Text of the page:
As if the acting world needed any more drama, Hellena Taylor, the voice of Bayonetta in the games and anime spin-off, was made to re-audition for her own part in Bayonetta 3, and then given such a low-ball offer that she walked.
Taylor is by no means the first actor to find out she is replaceable. When he was shunted aside for Kiefer Sutherland in the Metal Gear Solid franchise, David Hayter was similarly annoyed. He, too, was asked to read for the part that had previously thought of as his, on the grounds that maybe he had “aged out” of the role. Such a concept would be particularly insulting to Taylor, since, without getting into specifics about a lady’s age, she is still seven years younger than Atsuko Tanaka, the Japanese voice of Bayonetta (and Ghost in the Shell’s Motoko Kusanagi), who is still in the role.
In an online video post, Taylor noted that the Bayonetta franchise had made $450 million, “not including merchandise.” She enumerated her various places of training and education, a total of seven and a half years at drama schools, and observed that the final offer for her to provide all the lines, shouts, and barks for the next game in the series, was a buy-out of $4,000 – no royalties, just guild minimum for a single eight-hour day.
What’s in play here is the timeless argument over whether voice actors are above- or below-the-line talent. Some of you, and some producers, might be thinking that all you’re buying is some guy to come in off the street and yell a bit. On my first dubbing job, after some idiot (me) sent home one of the actresses early, we had to rope in a runner, literally drag her away from making coffee, to shout “THE TOTEMS HAVE COMBINED!” It wasn’t Shakespeare.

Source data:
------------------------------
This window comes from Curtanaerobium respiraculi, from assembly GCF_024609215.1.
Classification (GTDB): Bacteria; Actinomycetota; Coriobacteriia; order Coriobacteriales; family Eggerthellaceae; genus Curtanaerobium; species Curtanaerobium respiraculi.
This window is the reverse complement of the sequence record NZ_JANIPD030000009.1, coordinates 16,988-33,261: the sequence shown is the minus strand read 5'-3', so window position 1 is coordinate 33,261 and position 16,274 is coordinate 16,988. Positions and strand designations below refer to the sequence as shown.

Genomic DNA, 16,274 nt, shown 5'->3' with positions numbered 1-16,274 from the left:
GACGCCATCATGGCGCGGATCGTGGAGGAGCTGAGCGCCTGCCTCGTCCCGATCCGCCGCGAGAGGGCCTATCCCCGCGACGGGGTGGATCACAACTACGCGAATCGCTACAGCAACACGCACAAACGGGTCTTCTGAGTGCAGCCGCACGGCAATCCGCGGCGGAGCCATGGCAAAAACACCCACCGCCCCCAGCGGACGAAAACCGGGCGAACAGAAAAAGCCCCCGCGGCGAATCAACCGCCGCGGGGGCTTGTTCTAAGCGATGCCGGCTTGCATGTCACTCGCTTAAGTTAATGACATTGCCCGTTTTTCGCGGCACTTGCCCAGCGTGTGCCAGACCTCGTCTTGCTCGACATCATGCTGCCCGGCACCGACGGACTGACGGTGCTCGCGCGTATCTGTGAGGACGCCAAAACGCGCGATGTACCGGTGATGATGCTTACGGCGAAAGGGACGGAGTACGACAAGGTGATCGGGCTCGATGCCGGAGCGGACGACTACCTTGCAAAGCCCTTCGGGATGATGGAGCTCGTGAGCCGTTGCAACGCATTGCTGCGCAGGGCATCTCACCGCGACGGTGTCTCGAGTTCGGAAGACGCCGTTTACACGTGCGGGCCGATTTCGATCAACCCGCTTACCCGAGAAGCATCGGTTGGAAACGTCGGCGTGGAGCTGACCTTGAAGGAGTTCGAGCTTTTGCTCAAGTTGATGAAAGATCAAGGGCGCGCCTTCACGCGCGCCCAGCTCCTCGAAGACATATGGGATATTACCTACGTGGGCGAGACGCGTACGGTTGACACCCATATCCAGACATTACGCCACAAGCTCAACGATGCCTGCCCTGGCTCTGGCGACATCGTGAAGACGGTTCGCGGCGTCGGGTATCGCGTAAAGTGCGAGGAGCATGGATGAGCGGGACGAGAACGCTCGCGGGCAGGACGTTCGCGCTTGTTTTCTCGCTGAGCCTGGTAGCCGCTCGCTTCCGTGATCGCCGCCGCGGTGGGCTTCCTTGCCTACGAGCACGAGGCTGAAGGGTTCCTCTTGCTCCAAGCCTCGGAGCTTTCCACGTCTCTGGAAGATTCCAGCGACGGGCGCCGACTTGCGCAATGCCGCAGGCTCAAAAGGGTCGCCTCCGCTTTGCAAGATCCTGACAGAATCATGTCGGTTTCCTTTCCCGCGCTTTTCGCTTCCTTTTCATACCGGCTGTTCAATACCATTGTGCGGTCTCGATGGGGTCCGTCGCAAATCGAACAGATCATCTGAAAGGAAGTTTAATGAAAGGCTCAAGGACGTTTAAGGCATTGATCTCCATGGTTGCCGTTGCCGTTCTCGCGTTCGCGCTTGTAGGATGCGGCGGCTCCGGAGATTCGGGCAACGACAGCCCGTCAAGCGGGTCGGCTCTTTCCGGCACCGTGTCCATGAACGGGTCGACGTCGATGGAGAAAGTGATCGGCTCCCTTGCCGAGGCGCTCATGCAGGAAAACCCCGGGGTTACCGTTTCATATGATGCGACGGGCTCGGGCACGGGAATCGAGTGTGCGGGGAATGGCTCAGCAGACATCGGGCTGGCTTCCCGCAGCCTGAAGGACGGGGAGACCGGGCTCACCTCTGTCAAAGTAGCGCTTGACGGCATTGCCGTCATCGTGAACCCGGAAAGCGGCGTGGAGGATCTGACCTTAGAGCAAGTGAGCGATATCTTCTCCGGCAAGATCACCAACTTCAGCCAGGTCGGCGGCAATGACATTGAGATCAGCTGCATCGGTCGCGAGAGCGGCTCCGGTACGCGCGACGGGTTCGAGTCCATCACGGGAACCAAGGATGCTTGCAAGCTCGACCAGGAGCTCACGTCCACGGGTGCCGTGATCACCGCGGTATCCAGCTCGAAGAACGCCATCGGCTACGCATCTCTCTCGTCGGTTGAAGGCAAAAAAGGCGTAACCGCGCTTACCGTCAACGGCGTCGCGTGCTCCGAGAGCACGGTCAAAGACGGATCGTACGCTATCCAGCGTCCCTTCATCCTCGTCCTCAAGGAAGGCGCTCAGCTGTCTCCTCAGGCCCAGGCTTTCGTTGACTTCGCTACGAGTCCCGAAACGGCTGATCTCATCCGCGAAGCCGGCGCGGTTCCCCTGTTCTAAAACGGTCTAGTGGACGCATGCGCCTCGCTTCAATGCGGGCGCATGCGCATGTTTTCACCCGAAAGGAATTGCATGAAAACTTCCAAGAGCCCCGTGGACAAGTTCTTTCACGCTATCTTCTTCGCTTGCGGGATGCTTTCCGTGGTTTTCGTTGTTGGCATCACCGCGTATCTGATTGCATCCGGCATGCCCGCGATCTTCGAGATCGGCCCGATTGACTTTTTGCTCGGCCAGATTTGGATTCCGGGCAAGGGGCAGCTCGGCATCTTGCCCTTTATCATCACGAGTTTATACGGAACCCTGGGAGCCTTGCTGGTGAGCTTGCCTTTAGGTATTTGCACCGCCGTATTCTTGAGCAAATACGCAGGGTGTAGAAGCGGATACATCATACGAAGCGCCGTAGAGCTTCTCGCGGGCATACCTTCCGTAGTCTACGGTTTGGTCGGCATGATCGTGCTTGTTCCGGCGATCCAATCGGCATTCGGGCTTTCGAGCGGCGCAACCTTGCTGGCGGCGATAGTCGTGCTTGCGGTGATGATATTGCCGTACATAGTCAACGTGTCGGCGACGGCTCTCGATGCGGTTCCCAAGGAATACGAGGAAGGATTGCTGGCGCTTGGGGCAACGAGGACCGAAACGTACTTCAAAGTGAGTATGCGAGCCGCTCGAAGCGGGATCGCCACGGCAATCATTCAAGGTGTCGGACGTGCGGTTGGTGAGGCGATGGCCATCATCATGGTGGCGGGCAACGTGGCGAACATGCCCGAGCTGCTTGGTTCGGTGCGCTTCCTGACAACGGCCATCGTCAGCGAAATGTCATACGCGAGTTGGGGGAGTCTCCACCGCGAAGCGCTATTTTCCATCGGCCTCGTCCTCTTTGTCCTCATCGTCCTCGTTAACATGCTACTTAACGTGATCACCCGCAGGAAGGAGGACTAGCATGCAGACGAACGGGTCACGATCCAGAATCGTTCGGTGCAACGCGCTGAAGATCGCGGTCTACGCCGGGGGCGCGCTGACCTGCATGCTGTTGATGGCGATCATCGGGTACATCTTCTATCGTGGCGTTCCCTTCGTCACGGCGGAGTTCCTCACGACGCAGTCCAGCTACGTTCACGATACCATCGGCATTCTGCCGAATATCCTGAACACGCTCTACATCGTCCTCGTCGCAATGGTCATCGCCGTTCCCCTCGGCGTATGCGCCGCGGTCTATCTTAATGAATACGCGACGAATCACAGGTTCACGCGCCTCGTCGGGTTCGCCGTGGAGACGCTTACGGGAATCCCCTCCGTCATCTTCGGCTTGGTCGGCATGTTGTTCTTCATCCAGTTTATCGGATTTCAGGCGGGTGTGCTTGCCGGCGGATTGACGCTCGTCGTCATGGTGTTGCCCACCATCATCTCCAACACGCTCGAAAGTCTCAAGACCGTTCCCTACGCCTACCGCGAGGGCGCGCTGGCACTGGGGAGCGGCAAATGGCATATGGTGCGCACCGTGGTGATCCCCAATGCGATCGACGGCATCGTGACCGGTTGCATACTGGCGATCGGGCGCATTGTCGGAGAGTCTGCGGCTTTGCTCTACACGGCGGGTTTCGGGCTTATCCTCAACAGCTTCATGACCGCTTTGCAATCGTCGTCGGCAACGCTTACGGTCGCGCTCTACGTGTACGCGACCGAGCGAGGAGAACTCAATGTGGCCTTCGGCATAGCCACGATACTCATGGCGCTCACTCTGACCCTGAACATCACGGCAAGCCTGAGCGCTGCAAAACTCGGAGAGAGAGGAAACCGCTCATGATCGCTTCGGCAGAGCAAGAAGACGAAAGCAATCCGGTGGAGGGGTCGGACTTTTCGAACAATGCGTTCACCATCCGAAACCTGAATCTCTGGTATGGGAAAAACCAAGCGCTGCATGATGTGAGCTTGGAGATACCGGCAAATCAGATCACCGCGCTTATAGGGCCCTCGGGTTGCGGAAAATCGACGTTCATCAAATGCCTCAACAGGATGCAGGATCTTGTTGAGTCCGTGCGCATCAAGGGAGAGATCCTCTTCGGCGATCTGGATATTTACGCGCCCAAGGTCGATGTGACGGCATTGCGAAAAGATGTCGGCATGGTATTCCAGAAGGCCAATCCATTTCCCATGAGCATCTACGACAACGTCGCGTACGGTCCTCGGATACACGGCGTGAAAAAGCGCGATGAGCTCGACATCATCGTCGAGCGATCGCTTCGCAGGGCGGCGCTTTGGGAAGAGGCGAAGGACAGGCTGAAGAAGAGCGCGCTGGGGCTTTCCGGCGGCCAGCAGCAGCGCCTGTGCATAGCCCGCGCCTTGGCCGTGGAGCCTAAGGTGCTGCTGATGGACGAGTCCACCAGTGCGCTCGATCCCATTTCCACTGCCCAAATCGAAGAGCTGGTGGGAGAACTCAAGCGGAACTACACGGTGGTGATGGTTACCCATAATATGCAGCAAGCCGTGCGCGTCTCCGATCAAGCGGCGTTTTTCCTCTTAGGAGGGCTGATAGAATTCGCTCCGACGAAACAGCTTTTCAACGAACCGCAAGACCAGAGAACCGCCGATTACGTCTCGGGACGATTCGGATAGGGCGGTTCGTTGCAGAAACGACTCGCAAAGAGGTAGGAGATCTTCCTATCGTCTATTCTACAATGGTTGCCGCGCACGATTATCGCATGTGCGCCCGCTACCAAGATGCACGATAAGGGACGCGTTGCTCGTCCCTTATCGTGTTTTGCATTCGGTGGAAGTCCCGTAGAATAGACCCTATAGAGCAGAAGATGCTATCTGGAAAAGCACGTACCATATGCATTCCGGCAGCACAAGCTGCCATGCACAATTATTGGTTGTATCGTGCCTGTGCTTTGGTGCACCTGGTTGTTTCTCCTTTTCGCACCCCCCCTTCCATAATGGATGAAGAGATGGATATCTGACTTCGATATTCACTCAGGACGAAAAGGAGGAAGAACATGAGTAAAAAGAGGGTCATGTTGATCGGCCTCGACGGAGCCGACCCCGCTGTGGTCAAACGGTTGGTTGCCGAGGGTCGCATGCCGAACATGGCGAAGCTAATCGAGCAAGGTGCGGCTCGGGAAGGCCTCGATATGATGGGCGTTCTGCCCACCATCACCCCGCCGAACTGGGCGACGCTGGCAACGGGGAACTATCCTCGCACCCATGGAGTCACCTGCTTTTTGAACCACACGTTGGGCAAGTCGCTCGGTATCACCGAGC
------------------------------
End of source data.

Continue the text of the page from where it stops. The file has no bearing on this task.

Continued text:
But for the last generation, voice acting has become part of a media mix. Certainly in anime, and also in games, it provides a chunk of the content that magazines write about. It provides bodies to be onstage at conventions; human beings, as stand-ins for cartoon characters, who can sign your video boxes and hold forth with anecdotes. The industry has spent 20 years trilling about this actor or that actor bringing their talent to a role – their voice and wisdom and (sometimes) physicality in motion capture. And if $4,000 still sounds like a lot of money to you, remember that might be the only work someone sees in six months.
Jonathan Clements is the author of Anime: A History. This article first appeared in NEO #225, 2022.
And yet they’ll give millions to untested Directors\ Producers\ Showrunners, but the the actual talent, yea, that’s where they’ll skimp on the investment.